National Fisherman

For the three dozen inshore gillnet Gloucester-based fishermen in Northeast Sector 3, regulatory constraints have flattened the earth and left them gazing in trepidation over the edge into an abyss.

Added together, their years on the water comes to hundreds in rough numbers, yet the fishermen measure the uncertain future not in decades or years, but in months and see what time is left to their businesses as somewhere between bleak and nonexistent.

The desperation shows on their faces and in the risks they're taking to keep their mom-and-pop businesses on a lifeline.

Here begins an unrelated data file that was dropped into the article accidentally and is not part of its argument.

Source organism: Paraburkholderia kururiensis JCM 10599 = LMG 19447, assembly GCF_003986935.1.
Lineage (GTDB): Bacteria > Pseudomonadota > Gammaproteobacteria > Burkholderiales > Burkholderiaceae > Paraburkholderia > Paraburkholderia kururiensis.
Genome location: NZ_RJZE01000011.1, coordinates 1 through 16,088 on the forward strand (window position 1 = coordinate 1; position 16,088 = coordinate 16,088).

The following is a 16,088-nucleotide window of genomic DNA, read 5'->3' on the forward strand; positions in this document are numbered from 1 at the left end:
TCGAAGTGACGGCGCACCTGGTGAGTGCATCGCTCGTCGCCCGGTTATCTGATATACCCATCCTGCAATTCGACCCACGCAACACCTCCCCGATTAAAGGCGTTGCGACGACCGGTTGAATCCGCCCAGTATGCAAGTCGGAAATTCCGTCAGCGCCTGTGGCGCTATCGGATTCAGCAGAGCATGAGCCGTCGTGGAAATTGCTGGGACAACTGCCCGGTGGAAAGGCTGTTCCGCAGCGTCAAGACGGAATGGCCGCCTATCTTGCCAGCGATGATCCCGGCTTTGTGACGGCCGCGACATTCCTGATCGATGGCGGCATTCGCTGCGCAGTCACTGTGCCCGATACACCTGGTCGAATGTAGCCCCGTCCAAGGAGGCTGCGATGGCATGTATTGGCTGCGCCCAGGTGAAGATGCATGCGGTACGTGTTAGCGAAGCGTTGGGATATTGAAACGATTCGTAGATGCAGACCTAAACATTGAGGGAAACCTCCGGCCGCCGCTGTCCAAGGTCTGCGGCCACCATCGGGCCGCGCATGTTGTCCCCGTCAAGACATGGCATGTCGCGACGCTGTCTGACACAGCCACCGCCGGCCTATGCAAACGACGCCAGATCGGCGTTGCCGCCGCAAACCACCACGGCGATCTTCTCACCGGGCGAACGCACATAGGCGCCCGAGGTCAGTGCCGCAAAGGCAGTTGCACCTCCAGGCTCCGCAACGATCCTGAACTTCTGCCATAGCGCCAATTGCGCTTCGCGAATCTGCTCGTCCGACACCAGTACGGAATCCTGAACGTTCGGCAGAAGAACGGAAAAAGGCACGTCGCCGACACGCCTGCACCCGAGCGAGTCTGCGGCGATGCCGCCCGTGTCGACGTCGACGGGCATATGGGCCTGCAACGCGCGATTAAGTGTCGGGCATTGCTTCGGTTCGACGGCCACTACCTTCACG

Take John Montgomery. With in-shore gillnetting prohibited in February and March as a harbor porpoise conservation measure, Montgomery took his 42-foot F/V Chandelle deep into the treacherous waters of the wintry Atlantic drop nets for monkfish.

Read the full story at Gloucester Times>>

Inside the Industry

It’s no secret that fraud is a problem in the seafood industry. Oceana repeatedly touts a mislabeling epidemic. While their method has been criticized, the perception of rampant fraud  has been established.

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The Center for Coastal Studies recently announced that Owen Nichols, Director of the Center for Coastal Studies’ Marine Fisheries Research Program, has been selected as this year’s recipient of the John Annala Fishery Leadership Award by the Gulf of Maine Research Institute. 

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